GPBlog's Top 50 drivers in 50 days - #17 - Graham Hill

27-02-2020 19:00
by Adam Newton
General
GPBlog's Top 50 drivers in 50 days - #17 - Graham Hill

Welcome back again to the next instalment in our countdown to the Australian Grand Prix with our top 50 F1 drivers of all time. It’s just 17 days until the race at Albert Park! Yesterday we looked at double champion Emerson Fittipaldi and today we’re going to talk about another double champion, Graham Hill.

Father of our number 31, Graham Hill trumps Damon in our list and comes in at number 17. The two time champion made his debut at Monaco in 1958 and by the time he stopped racing he was known as the master of the circuit.

It was retirement on that day though as he began his career with Lotus, and he failed to score a point in his first two F1 seasons. A move to BRM saw him take third in the 1960 Dutch Grand Prix and then two points finishes in 1961.

BRM came into their own in 1962 and Hill took victory in the first race of the season at Zandvoort. The Lotus of Jim Clark proved competitive but unreliable and with four rounds to go Hill found himself one point clear of the Scot.

Hill then took victories at the Nürburgring and Monza, putting himself within touching distance of the title. Clark fought back with a win in the US Grand Prix but was an outsider for the title as the F1 circus travelled to South Africa.

Clark took pole with Hill second, and it stayed that way for 62 laps before Lotus’ reliability struck again and Clark was out, making Hill world champion. He capped it off with a victory, making it four wins from nine for the season.

Hill began the following season with his first Monaco victory, but Clark soon found incredible form and ran away with the title, the Lotus in a different league to anything else on the grid.

1964 was one of the most incredibly close seasons ever, with Hill going head to head with Clark and Ferrari’s John Surtees for the title.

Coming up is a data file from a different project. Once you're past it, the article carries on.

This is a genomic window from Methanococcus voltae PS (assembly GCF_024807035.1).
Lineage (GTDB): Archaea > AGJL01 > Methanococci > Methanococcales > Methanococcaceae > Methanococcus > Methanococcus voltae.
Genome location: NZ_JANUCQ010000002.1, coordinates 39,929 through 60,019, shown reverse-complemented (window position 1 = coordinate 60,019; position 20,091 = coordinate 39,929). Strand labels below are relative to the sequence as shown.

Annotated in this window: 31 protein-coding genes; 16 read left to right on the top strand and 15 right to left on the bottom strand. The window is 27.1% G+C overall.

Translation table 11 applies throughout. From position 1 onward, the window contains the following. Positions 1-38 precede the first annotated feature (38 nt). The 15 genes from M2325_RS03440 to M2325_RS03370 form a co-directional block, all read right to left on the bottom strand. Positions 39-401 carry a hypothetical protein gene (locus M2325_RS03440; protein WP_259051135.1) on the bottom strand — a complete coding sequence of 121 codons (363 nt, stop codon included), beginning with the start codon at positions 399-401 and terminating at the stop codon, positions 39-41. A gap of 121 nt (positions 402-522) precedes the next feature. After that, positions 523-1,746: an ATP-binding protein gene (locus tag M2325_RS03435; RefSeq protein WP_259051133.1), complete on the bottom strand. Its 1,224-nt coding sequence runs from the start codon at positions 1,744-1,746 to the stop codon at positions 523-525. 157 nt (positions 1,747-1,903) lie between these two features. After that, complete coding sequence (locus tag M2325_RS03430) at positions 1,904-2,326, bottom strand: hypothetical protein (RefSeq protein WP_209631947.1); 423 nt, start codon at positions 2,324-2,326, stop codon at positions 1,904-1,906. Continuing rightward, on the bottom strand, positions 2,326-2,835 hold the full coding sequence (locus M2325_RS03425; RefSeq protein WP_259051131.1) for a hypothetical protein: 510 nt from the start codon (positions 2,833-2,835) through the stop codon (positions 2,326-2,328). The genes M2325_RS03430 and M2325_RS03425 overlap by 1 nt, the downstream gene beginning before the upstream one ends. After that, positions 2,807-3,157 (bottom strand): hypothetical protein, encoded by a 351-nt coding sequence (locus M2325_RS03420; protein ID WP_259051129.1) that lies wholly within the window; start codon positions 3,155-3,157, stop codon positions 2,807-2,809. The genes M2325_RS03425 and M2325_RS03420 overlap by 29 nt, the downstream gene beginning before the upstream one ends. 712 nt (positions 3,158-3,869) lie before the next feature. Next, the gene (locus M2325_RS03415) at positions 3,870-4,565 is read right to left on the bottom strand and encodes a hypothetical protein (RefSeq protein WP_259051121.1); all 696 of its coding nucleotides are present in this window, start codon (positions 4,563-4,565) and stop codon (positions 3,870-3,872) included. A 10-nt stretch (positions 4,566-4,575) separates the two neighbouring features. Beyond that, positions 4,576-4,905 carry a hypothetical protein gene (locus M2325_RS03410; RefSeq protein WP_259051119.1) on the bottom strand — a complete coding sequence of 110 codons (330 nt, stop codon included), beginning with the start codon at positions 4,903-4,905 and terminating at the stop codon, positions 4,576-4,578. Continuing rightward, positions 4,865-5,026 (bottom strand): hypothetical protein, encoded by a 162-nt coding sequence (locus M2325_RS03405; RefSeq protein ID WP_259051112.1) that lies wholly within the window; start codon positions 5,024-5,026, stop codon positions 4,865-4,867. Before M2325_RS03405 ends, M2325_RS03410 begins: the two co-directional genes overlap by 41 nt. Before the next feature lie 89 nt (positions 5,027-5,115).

He took victory in Monaco again and three consecutive P2 finishes saw him take the championship lead with four races remaining.

He retired from the next two races but benefitted from the misfortune of his rivals, and retained the lead following a win in the US, giving him a five point lead over Surtees and a nine point lead over outsider Clark.

After running third for a while, Hill fell back and could only finish 11th, allowing second place Surtees to snatch the title by a single point as his teammate Lorenzo Bandini allowed him to pass after Clark retired on the final lap.

1965 saw another Monaco win but a distant second placed finish in the standings to the once again dominant Clark and when BRM fell down the grid in 1966 he made the move to Lotus, joining Clark.

It was a frustrating, winless season for Hill, who was plagued by retirement at the majority of the events whilst Clark picked up four wins and finished third in the standings.

Hill finished second to Clark in 1968’s season opener, but when his teammate was killed in an accident in a Formula Two race, Hill had to take the mantle as team leader.

He won the next two events in Spain and of course, Monaco and in a crazy season where seven drivers scored race wins, Hill found himself needing a result at the final round in Mexico to fend off the charge of Jackie Stewart.

He did so with a victory and claimed his second title. Hill wasn’t as competitive the following season, but did pick up his fifth Monaco win, which would prove to be his last in F1.

Brabham was Hill’s next destination and after a couple of difficult seasons he set up his own team, Embassy Racing. Hill continued to drive for the team but retired midway through the 1975 season to concentrate on Tony Brise’s fledgling career.

Tragically later that year, Hill and the main members of the team, including Brise, were killed when the light aircraft Hill was piloting crashed in thick fog.

Hill’s death was a huge loss to motorsport, one of F1’s most determined racers and greatest champions. His legacy lived on with son Damon, who won the world title in 1996.  

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